August 31 in history

12 Gaius Caligula, Roman Emperor, was born (d. 41).

1218 Al-Kamil became Sultan of Egypt, Syria and northern Mesopotamia on the death of his father Al-Adil.

1422  Henry VI became King of England at the age of 9 months.

1803 Lewis and Clark started their expedition to the west.

1841 – The brig Sophia Pate, was wrecked on a sandbar at the entrance to the Kaipara Harbour with the loss of 21 lives.

1870 Maria Montessori, Italian educator, was born (d. 1952).

1876 Ottoman sultan Murat V was deposed and succeeded by his brother Abd-ul-Hamid II.

1880 Wilhelmina I of the Netherlands, was born (d. 1962).

1886 An earthquake killed 100 in Charleston, South Carolina.

1888  Mary Ann Nichols was murdered, the first of Jack the Ripper’s known victims.

1894 The new Industrial Conciliation and Arbitration (IC&A) Act, a flagship policy of Richard Seddon’s Liberal government, made New Zealand the first country in the world to outlaw strikes in favour of compulsory arbitration. There were no major strikes for 11 years and wages and conditions generally improved.

Arbitration Act becomes law

1894 Albert Facey, Australian writer, was born (d. 1982).

1897  Thomas Edison patented the Kinetoscope, the first movie projector.

1907 Count Alexander Izvolsky and Sir Arthur Nicolson signed the St. Petersburg Convention, which resulted in the Triple Entente alliance.

1918 Alan Jay Lerner, American lyricist, was born (d. 1986).

1920 Polish-Bolshevik War: A decisive Polish victory in the Battle of Komarów.

1940 Pennsylvania Central Airlines Trip 19 crashed near Lovettsville, Virginia. The CAB investigation of the accident was the first investigation to be conducted under the Bureau of Air Commerce act of 1938.

1940 Jack Thompson, Australian actor, was born.

1943  The USS Harmon, the first U.S. Navy ship to be named after a black person, was commissioned.

1945 The Liberal Party of Australia was founded by Robert Menzies.

1945 Van Morrison, Northern Irish singer-songwriter and musician, was born.

1949 The retreat of the Greek Democratic Army in Albania after its defeat in mountain Grammos marked the end of the Greek Civil War.

1949 Richard Gere, American actor, was born.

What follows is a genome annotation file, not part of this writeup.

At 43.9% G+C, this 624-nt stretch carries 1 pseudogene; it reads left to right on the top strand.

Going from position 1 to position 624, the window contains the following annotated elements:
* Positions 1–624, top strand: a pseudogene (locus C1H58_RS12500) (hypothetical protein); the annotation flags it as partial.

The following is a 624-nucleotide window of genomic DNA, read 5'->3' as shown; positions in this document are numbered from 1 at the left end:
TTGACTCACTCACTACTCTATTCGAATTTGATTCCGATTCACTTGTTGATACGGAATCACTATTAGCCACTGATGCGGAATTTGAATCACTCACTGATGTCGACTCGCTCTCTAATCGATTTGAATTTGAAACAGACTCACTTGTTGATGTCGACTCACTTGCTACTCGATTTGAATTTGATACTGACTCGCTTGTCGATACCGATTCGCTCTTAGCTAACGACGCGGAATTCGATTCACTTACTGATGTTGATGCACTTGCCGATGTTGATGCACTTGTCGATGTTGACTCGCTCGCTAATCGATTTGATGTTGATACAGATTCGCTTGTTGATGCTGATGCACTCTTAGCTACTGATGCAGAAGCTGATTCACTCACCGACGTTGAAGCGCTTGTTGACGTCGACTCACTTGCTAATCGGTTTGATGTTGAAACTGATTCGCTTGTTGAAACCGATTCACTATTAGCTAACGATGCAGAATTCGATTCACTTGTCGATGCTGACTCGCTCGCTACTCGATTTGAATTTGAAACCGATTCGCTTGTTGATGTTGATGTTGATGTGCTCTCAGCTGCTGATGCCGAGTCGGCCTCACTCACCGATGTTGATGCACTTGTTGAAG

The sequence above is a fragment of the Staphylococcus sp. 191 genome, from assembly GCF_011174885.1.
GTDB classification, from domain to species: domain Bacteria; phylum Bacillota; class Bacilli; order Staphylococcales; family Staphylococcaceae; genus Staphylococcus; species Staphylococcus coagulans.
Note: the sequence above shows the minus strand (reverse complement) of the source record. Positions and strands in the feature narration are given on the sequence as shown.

1957 The Federation of Malaya (now Malaysia) gained its independence from the United Kingdom.

1958 A parcel bomb sent by Ngo Dinh Nhu, younger brother and chief adviser of South Vietnamese President Ngo Dinh Diem, failed to kill Sihanouk of Cambodia.

1958 Serge Blanco, French rugby union footballer, was born.

1962  Trinidad and Tobago became independent.

1965 Willie Watson, New Zealand cricketer, was born.

1965  The Aero Spacelines Super Guppy aircraft made its first flight.

1974 Leader of the Labour Party since 1965 and Prime Minister from late 1972, Norman Kirk, ’Big Norm’, died suddenly at the age of 51. He was the fifth New Zealand PM to die in office.

Death of Norman Kirk

1978 William and Emily Harris, founders of the Symbionese Liberation Army, pleaded guilty to the 1974 kidnapping of

1986 Aeroméxico Flight 498 collided with a Piper PA-28 over Cerritos, California, killing 67 in the air and 15 on the ground.

1986 The Soviet passenger liner Admiral Nakhimov sank in the Black Sea after colliding with the bulk carrier Pyotr Vasev, killing 423.

1991  Kyrgyzstan declared its independence from the Soviet Union.

1992  Pascal Lissouba was inaugurated as the President of the Republic of the Congo .

1993  HMS Mercury, shore establishment of the Royal Navy,  closed after 52 years in commission.

1994 The Provisional Irish Republican Army declared a ceasefire.

1997 Diana, Princess of Wales, her companion Dodi Al-Fayed and driver Henri Paul died in a car crash in Paris.

1998 North Korea reportedly launches Kwangmyongsong, its first satellite.

1999 The first of a series of bombings in Moscow, killing one person and wounding 40 others.

1999 – A LAPA Boeing 737-200 crashed during takeoff from Jorge Newbury Airport in Buenos Aires, killing 65, including 2 on the ground.

2005  A stampede on Al-Aaimmah bridge in Baghdad killed 1,199 people.

2006 Edvard Munch’s famous painting The Scream, which was stolen on August 22, 2004, was recovered in a raid by Norwegian police.

Sourced from NZ History Online & Wikipedia

Leave a Reply

Fill in your details below or click an icon to log in:

WordPress.com Logo

You are commenting using your WordPress.com account. Log Out / Change )

Twitter picture

You are commenting using your Twitter account. Log Out / Change )

Facebook photo

You are commenting using your Facebook account. Log Out / Change )

Google+ photo

You are commenting using your Google+ account. Log Out / Change )

Connecting to %s

Follow

Get every new post delivered to your Inbox.

Join 1,405 other followers

%d bloggers like this: